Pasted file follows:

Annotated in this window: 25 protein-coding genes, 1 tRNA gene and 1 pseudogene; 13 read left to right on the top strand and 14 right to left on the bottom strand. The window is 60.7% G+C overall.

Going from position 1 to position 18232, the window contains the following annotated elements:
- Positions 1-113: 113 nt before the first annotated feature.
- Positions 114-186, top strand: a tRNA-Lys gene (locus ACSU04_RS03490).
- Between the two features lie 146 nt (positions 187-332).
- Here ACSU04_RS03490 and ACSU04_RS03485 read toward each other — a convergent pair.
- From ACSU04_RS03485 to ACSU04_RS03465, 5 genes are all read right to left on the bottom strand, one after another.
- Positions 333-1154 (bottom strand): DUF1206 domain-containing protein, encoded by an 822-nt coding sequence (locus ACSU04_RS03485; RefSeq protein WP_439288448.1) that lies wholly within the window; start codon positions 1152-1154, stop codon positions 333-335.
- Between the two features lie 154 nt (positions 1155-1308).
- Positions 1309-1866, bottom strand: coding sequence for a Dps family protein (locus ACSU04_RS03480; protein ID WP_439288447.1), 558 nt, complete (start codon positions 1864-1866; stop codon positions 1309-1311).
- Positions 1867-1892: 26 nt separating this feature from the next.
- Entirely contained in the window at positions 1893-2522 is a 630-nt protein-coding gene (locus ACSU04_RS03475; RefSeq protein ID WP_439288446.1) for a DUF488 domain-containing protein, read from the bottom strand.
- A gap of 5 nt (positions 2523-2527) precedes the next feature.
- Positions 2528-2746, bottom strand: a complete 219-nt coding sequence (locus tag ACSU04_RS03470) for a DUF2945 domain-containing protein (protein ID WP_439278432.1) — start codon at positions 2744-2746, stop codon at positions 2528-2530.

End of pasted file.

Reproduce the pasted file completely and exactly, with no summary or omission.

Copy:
Annotated in this window: 25 protein-coding genes, 1 tRNA gene and 1 pseudogene; 13 read left to right on the top strand and 14 right to left on the bottom strand. The window is 60.7% G+C overall.

Going from position 1 to position 18232, the window contains the following annotated elements:
- Positions 1-113: 113 nt before the first annotated feature.
- Positions 114-186, top strand: a tRNA-Lys gene (locus ACSU04_RS03490).
- Between the two features lie 146 nt (positions 187-332).
- Here ACSU04_RS03490 and ACSU04_RS03485 read toward each other — a convergent pair.
- From ACSU04_RS03485 to ACSU04_RS03465, 5 genes are all read right to left on the bottom strand, one after another.
- Positions 333-1154 (bottom strand): DUF1206 domain-containing protein, encoded by an 822-nt coding sequence (locus ACSU04_RS03485; RefSeq protein WP_439288448.1) that lies wholly within the window; start codon positions 1152-1154, stop codon positions 333-335.
- Between the two features lie 154 nt (positions 1155-1308).
- Positions 1309-1866, bottom strand: coding sequence for a Dps family protein (locus ACSU04_RS03480; protein ID WP_439288447.1), 558 nt, complete (start codon positions 1864-1866; stop codon positions 1309-1311).
- Positions 1867-1892: 26 nt separating this feature from the next.
- Entirely contained in the window at positions 1893-2522 is a 630-nt protein-coding gene (locus ACSU04_RS03475; RefSeq protein ID WP_439288446.1) for a DUF488 domain-containing protein, read from the bottom strand.
- A gap of 5 nt (positions 2523-2527) precedes the next feature.
- Positions 2528-2746, bottom strand: a complete 219-nt coding sequence (locus tag ACSU04_RS03470) for a DUF2945 domain-containing protein (protein ID WP_439278432.1) — start codon at positions 2744-2746, stop codon at positions 2528-2530.